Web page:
However Philips are clearly placing a lot of faith in Android over the long term and have updated their remote controls to accommodate the new platform. They now include larger buttons, a microphone for voice recognition, a swipe touchpad and a navigation cursor. Although in another limitation of Android TV, it doesn't support a free-floating pointer style remote. However Philips are keeping their dual-sided remote controls with a full QWERTY keyboard, which is handy. Another unique feature that Philips are expanding this year is Ambilight which now offers two new modes. The first is a game mode which allows for a dynamic and faster reaction to onscreen gaming and the second is Ambilight Music which reacts to music being played on your TV.

    Another area where Philips hope to expand their services in 2015 is gaming and this year they will offer both cloud gaming in conjunction with with Onlive and downloadable gaming through EA and Gameloft. The cloud gaming service is being rolled out on a country by country basis in order to minimise any latency issues, whilst the downloadable games will optimised for TVs, either in terms of resolution and/or control. Depending on the model you buy, there will be either 8 or 16GB of internal memory and the option to expand the amount of memory available. The operating system of the TV takes up about 4GB of memory, so depending on which TV you buy there will be either 4 or 12GB of internal memory.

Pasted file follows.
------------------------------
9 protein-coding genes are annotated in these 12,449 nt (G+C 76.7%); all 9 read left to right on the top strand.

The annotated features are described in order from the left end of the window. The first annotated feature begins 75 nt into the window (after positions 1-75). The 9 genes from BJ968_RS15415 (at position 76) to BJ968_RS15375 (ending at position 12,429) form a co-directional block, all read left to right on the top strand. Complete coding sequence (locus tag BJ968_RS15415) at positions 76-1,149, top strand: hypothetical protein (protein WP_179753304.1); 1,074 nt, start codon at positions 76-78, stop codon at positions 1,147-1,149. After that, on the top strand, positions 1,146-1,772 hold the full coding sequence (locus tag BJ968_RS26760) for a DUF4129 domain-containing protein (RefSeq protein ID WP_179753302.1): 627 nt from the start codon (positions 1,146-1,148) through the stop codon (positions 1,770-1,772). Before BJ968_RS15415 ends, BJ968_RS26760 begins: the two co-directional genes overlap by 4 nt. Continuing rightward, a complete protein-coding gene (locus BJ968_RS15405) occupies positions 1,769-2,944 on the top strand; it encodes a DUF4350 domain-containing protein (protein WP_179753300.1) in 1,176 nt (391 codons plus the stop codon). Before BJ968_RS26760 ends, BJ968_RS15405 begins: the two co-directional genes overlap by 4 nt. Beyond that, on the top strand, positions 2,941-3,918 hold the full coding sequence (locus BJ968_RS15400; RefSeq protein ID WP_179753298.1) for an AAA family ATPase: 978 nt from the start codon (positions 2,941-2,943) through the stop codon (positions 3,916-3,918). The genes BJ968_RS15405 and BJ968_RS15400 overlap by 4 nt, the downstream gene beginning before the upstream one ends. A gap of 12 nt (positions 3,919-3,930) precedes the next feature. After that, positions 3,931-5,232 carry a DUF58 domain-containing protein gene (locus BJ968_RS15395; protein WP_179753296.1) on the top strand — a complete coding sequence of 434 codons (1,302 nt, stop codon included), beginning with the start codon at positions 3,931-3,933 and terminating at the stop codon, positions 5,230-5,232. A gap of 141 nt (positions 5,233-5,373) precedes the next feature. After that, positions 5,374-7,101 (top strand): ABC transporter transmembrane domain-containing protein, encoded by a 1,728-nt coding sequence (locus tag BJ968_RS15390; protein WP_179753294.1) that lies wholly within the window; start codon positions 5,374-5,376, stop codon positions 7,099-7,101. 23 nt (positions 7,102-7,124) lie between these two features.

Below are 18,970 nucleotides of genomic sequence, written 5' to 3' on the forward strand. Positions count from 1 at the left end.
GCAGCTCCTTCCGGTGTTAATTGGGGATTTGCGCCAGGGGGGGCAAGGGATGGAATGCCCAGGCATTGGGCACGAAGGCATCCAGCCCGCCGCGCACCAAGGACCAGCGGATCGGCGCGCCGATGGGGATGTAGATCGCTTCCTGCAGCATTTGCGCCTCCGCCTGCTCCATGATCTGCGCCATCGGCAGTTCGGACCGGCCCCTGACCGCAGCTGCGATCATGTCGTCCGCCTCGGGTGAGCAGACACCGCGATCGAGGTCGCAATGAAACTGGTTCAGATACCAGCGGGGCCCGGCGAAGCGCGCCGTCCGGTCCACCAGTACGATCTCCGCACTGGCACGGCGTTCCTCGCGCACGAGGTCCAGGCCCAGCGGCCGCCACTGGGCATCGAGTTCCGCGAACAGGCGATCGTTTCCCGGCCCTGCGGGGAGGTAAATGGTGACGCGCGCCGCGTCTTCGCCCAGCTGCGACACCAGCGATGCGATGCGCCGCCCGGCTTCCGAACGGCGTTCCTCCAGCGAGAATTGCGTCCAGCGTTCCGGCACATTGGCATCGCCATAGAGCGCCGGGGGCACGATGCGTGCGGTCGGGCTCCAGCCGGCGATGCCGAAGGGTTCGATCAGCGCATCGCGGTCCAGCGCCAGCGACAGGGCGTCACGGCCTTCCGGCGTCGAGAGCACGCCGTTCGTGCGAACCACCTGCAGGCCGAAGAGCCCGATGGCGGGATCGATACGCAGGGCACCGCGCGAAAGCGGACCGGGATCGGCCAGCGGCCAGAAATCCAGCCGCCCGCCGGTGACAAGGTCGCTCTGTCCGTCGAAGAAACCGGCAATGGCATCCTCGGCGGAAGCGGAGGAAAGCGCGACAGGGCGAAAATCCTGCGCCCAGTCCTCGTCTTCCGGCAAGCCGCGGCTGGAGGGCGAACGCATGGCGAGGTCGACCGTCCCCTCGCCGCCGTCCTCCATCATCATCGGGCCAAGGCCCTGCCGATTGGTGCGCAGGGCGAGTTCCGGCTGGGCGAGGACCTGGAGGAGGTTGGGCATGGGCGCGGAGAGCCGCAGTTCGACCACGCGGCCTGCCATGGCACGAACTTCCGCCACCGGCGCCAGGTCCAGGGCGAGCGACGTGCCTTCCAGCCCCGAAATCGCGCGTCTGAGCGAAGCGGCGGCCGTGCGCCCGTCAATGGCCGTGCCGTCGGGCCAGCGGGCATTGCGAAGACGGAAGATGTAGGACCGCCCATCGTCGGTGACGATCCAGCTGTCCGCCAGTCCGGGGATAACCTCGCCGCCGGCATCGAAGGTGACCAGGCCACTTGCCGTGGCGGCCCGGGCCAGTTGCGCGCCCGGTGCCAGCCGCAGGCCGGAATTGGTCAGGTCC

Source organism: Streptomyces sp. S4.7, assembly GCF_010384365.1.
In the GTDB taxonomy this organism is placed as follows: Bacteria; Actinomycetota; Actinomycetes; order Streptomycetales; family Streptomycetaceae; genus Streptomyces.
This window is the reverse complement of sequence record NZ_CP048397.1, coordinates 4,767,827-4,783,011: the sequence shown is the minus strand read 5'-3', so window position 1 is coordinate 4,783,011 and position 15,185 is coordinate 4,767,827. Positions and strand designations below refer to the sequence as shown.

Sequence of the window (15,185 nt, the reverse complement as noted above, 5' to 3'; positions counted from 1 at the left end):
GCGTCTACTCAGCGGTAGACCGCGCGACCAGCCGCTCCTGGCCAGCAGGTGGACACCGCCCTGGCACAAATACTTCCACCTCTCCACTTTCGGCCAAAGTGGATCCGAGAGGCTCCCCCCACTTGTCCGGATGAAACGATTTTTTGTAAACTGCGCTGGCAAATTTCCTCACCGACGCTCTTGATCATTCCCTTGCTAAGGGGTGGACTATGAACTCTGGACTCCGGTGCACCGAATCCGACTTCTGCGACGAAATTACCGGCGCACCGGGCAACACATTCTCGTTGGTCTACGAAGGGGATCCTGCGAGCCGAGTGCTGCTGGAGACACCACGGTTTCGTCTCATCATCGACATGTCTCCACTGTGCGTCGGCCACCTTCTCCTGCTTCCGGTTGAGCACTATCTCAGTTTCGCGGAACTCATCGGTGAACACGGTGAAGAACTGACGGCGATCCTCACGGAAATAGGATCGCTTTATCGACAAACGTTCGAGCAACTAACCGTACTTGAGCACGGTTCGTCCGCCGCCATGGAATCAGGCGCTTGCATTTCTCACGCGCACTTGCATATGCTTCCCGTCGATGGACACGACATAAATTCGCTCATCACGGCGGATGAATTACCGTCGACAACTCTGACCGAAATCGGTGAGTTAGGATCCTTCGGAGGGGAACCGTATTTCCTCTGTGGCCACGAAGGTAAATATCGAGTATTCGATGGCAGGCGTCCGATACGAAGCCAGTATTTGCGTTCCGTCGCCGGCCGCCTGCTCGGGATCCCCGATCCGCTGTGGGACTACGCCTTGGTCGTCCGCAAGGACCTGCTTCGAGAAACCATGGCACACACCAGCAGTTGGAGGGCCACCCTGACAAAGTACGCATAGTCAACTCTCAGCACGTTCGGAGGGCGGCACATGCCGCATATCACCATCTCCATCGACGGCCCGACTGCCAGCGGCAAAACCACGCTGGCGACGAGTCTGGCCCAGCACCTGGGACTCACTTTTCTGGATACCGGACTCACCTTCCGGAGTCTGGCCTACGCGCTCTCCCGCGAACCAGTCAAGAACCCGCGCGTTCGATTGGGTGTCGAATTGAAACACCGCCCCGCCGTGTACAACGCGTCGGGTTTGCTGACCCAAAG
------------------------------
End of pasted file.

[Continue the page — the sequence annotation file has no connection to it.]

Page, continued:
The overall design has also been upgraded with more emphasis on real materials and an attractive metal finish to many of their new models. As the halo product the 7000 series uses an slim bezel, three sided Ambilight and edge feet. Now that the bezel is so small, it has become harder to include the brand logo but that is being highlighted by LED lighting. The 7000 series also includes a brushed aluminium wrap and a chrome finish on the feet, with the entire range reflecting a shift away from black towards a silver styling and larger screen sizes. Philips are using a combination of stands and edge feet; although with the latter an optional stand can be bought for those with limited cabinet space and of course wall-mounting is always an option.
    Philips are placing a lot of faith in Android TV, although the platform has delayed some of their TVs until the summer.

    Philips stressed that sound quality was still important to TV buyers and that as TVs have got slimmer, so the ability to deliver decent sound has become more challenging. However since sound quality is still important to TV buyers, Philips use a special bass port on all their new models which helps generate more low frequencies from a flat TV. They also use back firing speakers because they can be bigger and are more efficient, thus providing more surface area and better performance at higher volumes. In addition the TV can be acoustical tuned depending on whether it's table or wall mounted.

    Philips use a triple ring for more speaker movement and better bass performance and no grille in front of the woofer, thus improving speech clarity. Sound processing algorithms are also used for bass enhancement, clearer dialogue and auto volume levelling for commercial channels. In addition on the 7000 series and up, Philips includes the DTS Studio Sound package. At the Barcelona launch, Philips demonstrated the audio performance of their latest models - comparing a basic 5000 series with a 6000 series that included the larger rear-firing speaker and finally a 7150 with a built-in front firing soundbar.